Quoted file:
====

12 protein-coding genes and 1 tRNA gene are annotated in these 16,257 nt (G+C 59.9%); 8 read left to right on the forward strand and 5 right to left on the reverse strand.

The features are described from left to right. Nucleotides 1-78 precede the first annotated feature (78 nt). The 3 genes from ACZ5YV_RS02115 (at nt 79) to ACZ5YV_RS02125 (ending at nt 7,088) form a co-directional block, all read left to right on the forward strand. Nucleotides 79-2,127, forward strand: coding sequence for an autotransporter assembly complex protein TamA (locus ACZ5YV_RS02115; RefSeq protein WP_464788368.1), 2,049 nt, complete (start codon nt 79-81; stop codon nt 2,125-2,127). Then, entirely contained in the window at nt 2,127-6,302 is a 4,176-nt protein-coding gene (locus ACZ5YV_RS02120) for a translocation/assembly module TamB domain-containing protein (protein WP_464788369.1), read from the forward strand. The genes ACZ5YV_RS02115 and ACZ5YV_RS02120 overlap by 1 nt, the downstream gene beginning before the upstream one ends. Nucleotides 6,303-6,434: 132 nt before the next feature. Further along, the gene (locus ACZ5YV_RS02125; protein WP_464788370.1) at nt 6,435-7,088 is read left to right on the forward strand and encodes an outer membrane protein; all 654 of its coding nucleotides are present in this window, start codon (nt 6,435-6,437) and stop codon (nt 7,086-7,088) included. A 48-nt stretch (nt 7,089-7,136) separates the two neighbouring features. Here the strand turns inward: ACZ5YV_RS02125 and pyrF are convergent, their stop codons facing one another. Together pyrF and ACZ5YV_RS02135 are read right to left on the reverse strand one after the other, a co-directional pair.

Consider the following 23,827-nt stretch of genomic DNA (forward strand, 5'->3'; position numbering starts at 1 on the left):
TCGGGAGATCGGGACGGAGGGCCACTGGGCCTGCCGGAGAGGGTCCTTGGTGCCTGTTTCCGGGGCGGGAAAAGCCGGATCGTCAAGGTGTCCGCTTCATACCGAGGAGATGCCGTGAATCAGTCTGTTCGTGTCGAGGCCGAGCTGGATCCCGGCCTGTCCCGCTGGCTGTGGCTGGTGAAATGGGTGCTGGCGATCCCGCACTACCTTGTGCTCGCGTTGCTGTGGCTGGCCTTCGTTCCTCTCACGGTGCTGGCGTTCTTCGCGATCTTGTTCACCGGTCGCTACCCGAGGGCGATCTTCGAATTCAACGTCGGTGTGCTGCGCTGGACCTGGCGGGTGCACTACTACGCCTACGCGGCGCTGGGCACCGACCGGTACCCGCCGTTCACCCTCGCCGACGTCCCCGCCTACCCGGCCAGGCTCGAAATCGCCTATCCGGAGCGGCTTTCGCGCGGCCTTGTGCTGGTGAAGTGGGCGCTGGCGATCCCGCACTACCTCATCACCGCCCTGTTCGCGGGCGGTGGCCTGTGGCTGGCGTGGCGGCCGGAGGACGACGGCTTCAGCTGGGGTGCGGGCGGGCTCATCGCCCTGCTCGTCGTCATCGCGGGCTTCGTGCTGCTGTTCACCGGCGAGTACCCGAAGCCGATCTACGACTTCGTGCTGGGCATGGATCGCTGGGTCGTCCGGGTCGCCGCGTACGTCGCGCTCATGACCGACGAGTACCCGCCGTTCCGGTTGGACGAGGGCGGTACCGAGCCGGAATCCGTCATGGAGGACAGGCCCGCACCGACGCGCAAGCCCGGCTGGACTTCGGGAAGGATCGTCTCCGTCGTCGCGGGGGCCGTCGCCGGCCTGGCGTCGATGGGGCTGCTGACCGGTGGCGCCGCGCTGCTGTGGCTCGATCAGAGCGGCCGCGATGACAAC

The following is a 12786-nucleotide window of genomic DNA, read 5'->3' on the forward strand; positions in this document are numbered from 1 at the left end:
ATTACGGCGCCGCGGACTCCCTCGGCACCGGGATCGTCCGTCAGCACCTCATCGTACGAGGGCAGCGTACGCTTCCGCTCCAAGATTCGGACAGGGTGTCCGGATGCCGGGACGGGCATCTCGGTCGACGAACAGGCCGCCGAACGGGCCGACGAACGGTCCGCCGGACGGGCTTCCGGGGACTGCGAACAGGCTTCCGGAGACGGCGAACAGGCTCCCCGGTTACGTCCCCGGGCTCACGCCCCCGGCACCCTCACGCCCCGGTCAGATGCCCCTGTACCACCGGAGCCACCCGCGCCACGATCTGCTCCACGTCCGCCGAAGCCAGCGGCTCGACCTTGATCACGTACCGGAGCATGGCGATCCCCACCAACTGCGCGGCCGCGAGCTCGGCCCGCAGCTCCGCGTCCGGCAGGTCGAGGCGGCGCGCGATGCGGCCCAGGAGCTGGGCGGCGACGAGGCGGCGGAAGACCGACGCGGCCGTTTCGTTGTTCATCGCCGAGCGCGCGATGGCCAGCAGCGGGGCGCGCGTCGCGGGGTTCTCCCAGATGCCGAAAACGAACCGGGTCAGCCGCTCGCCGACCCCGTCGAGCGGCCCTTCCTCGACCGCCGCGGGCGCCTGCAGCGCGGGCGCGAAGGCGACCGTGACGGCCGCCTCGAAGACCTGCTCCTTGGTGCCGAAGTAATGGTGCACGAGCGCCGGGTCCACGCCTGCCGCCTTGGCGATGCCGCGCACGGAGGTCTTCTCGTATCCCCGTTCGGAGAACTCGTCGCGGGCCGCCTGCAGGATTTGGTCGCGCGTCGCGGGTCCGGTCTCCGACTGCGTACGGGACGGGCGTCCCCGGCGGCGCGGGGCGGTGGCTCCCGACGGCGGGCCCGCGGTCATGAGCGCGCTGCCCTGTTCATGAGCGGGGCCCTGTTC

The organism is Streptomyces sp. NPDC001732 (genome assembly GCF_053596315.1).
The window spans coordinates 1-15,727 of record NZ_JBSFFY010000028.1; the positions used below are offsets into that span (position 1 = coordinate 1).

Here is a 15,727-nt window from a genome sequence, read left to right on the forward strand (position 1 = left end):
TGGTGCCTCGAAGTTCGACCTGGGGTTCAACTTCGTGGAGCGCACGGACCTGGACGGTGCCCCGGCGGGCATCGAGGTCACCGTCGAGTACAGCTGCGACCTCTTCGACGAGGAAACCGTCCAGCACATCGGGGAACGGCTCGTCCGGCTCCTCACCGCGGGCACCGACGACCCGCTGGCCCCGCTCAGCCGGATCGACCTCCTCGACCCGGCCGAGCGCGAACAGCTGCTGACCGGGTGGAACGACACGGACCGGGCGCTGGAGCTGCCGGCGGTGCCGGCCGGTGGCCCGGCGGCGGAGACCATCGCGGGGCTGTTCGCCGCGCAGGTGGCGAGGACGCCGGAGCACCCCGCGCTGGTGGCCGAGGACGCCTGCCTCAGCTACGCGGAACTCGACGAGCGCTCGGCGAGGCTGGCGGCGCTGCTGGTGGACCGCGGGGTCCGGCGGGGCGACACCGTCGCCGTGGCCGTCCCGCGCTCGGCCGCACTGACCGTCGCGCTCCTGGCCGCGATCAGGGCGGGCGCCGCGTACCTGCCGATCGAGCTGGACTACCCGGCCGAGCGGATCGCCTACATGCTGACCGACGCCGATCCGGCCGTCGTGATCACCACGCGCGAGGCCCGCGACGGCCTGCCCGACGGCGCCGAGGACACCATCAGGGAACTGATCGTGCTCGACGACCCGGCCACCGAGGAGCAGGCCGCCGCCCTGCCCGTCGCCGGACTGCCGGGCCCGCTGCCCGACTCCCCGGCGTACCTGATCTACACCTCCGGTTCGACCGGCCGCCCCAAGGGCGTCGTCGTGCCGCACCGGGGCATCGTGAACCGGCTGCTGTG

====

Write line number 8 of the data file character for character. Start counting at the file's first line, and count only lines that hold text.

The window spans coordinates 1-15,727 of record NZ_JBSFFY010000028.1; the positions used below are offsets into that span (position 1 = coordinate 1).